Use of GAC in the Distribution System
to Meet DBP Regulations for Small Systems
Chris Corwin, CU
Remote GAC adsorption would take place in an above ground pressure vessel, similar to the systems applied for contaminant adsorption at many polluted groundwater sources, pictured in Figure 4.5. Although the influent water to the treatment system will be chlorinated, the residual disinfectant will be quenched within the first few inches of GAC. A downstream chlorination system will be required, but this may be used to reduce the chlorine dose provided at the plant which further reduces DBP formation throughout the distribution system; as expected there is often an association between long residence times, low chorine and high TTHMs. The system is isolated by check valves that allow treatment in only one direction, in a flow reversal event, a separate set of check valves would open a bypass line to ensure maximum reliability of the distribution system. A backwash line working off of system pressure is also needed. A schematic of the treatment system is shown in Figure 4.6.
Remote GAC adsorption of DBPs. The performance limits for GAC to reduce DBP concentrations will be defined. The bed life for each DBP species will be measured with variable influent DBP concentrations and TOC concentrations. Bench-scale adsorption tests will be performed using the rapid small-scale column test. Rechlorination of RSSCT effluent and simulated distribution system (SDS) tests will be performed to determine the impact on downstream DBP formation. Confirmatory pilot testing will be performed in at the UC-B pilot plant. Analysis will consist of routine TTHM, HAA9, and select nitrogenous DBP samples as well as periodic measurements of TOX to quantify the overall health risk reduction compared to the influent water. The variables to be tested are presented in Table 4.2 below.
Allowing a chlorine residual to come into contact with GAC media has several potential drawbacks including; potential loss of adsorption capacity (Gillogly et al, 1998) and the formation of chlorinated organics (Summers et al, 2010). There are also potential problems with reactivation of GAC that has been exposed to chlorine, but for small, remote systems it would likely be economical to dispose of the exhausted GAC rather than reactivate. A set of batch tests using GAC with pre-adsorbed TOC will be exposed to a high level of chlorine to determine the formation potential of unidentified halogenated organics. TTHM, HAA9, select nitrogenous DBPs, and TOX will be analyzed. If TOX results suggest high levels of other DBPs formed, accurate mass time-of-flight measurements will be made in attempt to identify the unknown DBPs.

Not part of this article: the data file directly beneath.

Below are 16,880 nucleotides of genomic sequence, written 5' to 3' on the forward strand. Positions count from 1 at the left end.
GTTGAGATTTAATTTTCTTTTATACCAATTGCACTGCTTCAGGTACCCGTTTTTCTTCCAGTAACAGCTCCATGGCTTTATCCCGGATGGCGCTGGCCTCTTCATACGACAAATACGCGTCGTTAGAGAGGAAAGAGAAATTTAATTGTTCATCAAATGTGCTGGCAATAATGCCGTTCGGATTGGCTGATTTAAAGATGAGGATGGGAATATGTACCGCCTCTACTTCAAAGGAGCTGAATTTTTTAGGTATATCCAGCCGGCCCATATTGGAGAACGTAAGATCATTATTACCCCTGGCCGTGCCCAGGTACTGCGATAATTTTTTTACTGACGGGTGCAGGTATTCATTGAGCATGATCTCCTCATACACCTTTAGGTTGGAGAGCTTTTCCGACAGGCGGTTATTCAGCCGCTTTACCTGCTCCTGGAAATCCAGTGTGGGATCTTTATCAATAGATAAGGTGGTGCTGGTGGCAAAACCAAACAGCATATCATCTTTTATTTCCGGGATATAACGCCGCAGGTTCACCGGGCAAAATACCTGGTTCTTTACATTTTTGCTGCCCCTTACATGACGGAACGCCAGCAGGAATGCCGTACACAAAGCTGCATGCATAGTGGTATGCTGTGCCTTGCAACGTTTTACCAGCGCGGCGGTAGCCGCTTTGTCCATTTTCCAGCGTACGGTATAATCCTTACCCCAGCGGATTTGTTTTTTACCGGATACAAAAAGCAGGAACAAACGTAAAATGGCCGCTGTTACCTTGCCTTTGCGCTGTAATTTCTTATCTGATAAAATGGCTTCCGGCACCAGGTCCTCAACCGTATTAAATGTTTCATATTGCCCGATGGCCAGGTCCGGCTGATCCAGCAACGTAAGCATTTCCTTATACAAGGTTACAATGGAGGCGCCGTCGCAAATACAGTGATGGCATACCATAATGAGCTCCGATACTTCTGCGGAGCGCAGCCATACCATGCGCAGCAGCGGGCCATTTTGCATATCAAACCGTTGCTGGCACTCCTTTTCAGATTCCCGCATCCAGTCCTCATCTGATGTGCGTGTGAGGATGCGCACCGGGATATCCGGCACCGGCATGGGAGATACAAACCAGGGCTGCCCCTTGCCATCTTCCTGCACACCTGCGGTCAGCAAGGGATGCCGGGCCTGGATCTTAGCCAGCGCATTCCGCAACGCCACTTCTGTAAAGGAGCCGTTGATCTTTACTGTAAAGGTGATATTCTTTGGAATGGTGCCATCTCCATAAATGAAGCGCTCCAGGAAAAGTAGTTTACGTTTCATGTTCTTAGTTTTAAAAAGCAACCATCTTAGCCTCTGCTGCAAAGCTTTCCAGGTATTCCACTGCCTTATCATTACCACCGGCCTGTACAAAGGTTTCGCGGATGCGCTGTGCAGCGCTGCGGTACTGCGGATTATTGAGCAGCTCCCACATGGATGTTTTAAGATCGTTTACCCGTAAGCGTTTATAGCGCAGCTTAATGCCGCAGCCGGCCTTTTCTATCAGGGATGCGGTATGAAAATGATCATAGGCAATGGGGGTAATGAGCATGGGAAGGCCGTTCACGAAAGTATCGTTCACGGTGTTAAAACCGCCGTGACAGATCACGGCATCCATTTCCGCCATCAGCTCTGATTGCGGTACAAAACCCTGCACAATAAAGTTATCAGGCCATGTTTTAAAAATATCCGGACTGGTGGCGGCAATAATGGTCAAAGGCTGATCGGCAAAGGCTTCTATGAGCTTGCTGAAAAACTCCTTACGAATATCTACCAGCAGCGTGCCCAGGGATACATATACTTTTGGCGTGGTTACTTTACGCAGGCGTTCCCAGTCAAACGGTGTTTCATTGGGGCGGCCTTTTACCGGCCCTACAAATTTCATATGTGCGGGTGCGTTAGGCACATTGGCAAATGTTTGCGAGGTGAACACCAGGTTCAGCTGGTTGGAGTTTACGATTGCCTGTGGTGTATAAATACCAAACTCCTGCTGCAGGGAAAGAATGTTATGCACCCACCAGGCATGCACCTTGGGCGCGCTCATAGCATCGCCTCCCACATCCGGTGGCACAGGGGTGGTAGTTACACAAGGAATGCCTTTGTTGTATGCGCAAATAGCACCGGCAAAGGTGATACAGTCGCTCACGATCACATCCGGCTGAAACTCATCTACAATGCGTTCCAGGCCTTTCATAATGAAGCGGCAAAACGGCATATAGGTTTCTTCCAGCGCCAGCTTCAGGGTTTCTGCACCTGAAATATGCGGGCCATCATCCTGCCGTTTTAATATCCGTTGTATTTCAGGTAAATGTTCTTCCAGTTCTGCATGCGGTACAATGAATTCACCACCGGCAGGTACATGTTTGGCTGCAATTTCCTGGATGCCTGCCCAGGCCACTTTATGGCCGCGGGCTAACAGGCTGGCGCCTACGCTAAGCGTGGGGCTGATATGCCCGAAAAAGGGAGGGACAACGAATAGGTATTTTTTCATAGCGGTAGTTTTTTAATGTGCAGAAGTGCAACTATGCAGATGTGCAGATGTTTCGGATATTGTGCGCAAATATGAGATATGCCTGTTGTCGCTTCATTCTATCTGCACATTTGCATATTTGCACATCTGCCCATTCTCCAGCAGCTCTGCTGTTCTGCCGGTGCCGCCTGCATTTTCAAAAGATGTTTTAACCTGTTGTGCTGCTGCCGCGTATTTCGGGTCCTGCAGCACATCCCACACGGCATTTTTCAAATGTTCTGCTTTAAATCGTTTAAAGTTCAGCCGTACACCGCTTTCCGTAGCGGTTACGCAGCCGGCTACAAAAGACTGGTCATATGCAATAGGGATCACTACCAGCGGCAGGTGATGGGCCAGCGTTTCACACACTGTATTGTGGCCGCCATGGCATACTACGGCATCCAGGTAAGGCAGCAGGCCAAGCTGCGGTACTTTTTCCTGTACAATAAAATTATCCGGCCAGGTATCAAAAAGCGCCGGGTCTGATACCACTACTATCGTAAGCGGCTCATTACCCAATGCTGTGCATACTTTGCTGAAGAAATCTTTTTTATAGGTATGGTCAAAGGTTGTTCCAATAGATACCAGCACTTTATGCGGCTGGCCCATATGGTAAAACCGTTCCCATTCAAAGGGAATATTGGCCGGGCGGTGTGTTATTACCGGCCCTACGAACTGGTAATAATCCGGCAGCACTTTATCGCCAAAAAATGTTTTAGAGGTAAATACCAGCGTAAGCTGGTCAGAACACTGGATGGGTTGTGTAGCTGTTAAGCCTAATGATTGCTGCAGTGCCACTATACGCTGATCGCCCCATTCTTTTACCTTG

Remote biological GAC for the control of HAAs. In biological mode using the GAC to quench the residual disinfectant will allow the establishment of a biological community. HAA biodegradation has been reported in distribution systems as early as Chen and Weisel (1998) which have much less favorable conditions than in the engineered biological GAC treatment system. The percentage reduction of HAAs in biological mode will be defined over a defined performance envelope for temperature, empty bed contact time (EBCT), and DBP formation conditions (TOC, bromide, water age). Biological bench-scale tests will be performed using full-size GAC media in a 1-inch column. After the acclimation period, analysis will consist of weekly TTHM, HAA9 samples as well as periodic measurements of TOX and nitrosamines to quantify the overall health risk reduction compared to the influent water. Confirmatory pilot testing will also be performed for biological GAC treatment of HAAs.
One operational aspect of biological GAC is the performance before biological acclimation has established. It is expected that the adsorption capacity of fresh GAC will offset the acclimation phase, but this will be studied in detail in the startup of the bench- and pilot-scale tests. Another issue to be investigated is the need to backwash the columns to prevent sloughing of biomass during normal operation.